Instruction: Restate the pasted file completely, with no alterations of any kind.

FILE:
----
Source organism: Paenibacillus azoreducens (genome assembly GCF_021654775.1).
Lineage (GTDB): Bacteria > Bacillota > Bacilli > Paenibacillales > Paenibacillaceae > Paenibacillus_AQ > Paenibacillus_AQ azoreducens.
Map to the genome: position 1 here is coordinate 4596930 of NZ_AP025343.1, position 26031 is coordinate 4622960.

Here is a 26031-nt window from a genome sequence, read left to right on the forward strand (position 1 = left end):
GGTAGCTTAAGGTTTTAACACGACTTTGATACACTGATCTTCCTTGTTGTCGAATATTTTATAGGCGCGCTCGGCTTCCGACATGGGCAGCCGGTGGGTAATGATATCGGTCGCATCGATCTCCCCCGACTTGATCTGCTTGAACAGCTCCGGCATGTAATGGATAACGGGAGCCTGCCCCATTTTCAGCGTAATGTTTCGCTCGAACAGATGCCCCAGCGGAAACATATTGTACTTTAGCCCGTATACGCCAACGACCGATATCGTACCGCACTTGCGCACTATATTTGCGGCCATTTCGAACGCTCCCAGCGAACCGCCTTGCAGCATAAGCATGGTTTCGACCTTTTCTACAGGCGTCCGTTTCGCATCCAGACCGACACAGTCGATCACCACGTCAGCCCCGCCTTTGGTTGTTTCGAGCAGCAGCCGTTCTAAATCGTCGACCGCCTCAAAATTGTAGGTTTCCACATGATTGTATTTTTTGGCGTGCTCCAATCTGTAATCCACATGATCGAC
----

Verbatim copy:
Source organism: Paenibacillus azoreducens (genome assembly GCF_021654775.1).
Lineage (GTDB): Bacteria > Bacillota > Bacilli > Paenibacillales > Paenibacillaceae > Paenibacillus_AQ > Paenibacillus_AQ azoreducens.
Map to the genome: position 1 here is coordinate 4596930 of NZ_AP025343.1, position 26031 is coordinate 4622960.

Here is a 26031-nt window from a genome sequence, read left to right on the forward strand (position 1 = left end):
GGTAGCTTAAGGTTTTAACACGACTTTGATACACTGATCTTCCTTGTTGTCGAATATTTTATAGGCGCGCTCGGCTTCCGACATGGGCAGCCGGTGGGTAATGATATCGGTCGCATCGATCTCCCCCGACTTGATCTGCTTGAACAGCTCCGGCATGTAATGGATAACGGGAGCCTGCCCCATTTTCAGCGTAATGTTTCGCTCGAACAGATGCCCCAGCGGAAACATATTGTACTTTAGCCCGTATACGCCAACGACCGATATCGTACCGCACTTGCGCACTATATTTGCGGCCATTTCGAACGCTCCCAGCGAACCGCCTTGCAGCATAAGCATGGTTTCGACCTTTTCTACAGGCGTCCGTTTCGCATCCAGACCGACACAGTCGATCACCACGTCAGCCCCGCCTTTGGTTGTTTCGAGCAGCAGCCGTTCTAAATCGTCGACCGCCTCAAAATTGTAGGTTTCCACATGATTGTATTTTTTGGCGTGCTCCAATCTGTAATCCACATGATCGAC